• Yup. Same here… it’s all about those little unfilled points of interest, hearts, vistas, and skill challenges. Which is why I have such trouble leaving the lower zones, and also have been having trouble sleeping… that “one more thing” pull is so strong, it rivals Civilization for it’s pull to keep playing.


      • Funny thing. I finally note a game that you love, that I don’t. I just cannot seem to “get into” Civ games — it’s weird. And I have definitely tried!

        With respect to Guild Wars 2, I also have extreme trouble leaving the lower zones. I have purposed, for myself, that I will avoid new zones unless they are the zone that has my “quest line”. That way, when I play my many alts, I will still have some “new” stuff to do ๐Ÿ™‚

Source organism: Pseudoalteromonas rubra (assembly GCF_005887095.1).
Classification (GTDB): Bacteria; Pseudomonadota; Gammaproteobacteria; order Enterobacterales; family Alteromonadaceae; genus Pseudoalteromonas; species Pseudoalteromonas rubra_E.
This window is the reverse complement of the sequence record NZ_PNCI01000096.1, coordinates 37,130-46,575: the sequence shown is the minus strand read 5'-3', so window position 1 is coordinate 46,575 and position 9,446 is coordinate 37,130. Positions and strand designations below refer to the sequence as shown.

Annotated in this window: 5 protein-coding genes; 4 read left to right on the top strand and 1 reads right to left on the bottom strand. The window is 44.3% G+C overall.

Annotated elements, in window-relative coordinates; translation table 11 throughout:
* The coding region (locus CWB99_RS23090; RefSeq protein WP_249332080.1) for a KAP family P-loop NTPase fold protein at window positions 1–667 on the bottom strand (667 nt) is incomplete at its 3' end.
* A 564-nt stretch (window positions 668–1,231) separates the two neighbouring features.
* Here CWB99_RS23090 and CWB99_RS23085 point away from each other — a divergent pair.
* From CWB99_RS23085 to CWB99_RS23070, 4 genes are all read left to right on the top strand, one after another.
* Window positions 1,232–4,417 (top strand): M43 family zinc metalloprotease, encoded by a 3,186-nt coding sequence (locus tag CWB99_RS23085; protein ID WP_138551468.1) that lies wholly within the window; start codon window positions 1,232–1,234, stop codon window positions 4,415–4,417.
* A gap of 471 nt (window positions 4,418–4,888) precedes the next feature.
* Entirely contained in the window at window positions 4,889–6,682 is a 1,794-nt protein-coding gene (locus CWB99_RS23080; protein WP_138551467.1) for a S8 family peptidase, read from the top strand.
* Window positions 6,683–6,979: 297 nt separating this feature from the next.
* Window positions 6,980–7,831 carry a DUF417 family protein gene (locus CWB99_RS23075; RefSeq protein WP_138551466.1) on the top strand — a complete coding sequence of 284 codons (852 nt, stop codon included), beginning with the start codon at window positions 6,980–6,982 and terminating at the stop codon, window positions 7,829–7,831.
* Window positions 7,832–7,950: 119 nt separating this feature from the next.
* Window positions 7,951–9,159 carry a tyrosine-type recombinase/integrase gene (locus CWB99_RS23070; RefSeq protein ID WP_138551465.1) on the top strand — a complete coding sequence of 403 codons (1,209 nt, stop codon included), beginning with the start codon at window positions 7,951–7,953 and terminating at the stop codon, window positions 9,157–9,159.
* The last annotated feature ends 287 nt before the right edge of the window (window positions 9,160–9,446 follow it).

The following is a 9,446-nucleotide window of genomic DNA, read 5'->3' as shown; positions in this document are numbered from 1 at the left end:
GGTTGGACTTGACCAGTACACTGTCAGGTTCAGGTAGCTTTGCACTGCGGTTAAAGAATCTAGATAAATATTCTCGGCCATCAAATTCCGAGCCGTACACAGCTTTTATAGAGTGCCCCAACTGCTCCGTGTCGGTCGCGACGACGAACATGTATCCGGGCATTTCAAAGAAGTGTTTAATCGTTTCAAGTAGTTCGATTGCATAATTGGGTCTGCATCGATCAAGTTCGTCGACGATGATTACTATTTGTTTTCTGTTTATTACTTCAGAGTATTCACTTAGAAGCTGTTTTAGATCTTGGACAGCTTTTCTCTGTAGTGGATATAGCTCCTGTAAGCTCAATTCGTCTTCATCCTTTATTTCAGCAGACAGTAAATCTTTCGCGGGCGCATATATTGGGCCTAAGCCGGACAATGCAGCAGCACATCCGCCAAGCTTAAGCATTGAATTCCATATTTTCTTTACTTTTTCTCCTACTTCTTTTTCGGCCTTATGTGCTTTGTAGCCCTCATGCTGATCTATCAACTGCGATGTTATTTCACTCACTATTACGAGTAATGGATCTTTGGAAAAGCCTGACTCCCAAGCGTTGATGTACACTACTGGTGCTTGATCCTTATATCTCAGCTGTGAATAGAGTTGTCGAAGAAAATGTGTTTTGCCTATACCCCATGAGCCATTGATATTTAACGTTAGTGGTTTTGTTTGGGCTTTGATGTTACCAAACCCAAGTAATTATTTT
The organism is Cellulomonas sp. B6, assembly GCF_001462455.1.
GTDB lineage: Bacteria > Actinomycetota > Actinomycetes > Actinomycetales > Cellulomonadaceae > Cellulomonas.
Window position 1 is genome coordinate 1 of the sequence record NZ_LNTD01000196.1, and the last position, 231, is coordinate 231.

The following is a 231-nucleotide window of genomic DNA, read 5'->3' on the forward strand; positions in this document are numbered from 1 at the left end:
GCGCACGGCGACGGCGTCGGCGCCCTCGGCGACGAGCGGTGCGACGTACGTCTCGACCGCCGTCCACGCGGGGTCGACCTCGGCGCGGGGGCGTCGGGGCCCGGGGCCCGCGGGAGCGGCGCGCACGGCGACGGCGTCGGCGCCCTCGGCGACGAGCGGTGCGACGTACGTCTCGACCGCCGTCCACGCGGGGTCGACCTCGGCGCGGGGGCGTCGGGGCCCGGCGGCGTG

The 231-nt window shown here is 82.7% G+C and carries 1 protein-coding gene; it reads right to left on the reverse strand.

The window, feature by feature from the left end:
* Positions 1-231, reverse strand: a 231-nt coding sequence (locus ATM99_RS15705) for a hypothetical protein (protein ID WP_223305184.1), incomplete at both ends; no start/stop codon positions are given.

• Haha! Well I guess there had to at least be one game. ๐Ÿ˜›

        I don’t think I plan on making an alt anytime soon. I think I’m going to max out my first character, at least to max level, if not world completion, before I make another. I WILL of course have to make another. Just not yet. ๐Ÿ™‚


      • LOL. Another difference arises. I feel likely I hardly know you anymore!! ๐Ÿ˜€ I currently have 6 characters, the lowest one is level 6, the highest is 28. I have already deleted 2-3 characters, one of which was a Level 14 Engineer. I admit it, I am an altoholic!


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  7. As a WoW player, I tried my best to fall in love with GW2. Although I don’t hate it, it doesn’t hold my attention. GW2 just feels empty – like something’s missing. On the other hand, WoW could totally revamp their antiquated dance emotes to something more eye-popping and fun like GW2’s dance emotes (except for the Norn dance – big ugly arm flapping event, that is!). I’m pretty sure Blizzard’s not so backward or financially hard up that it couldn’t afford to utilize motion capture.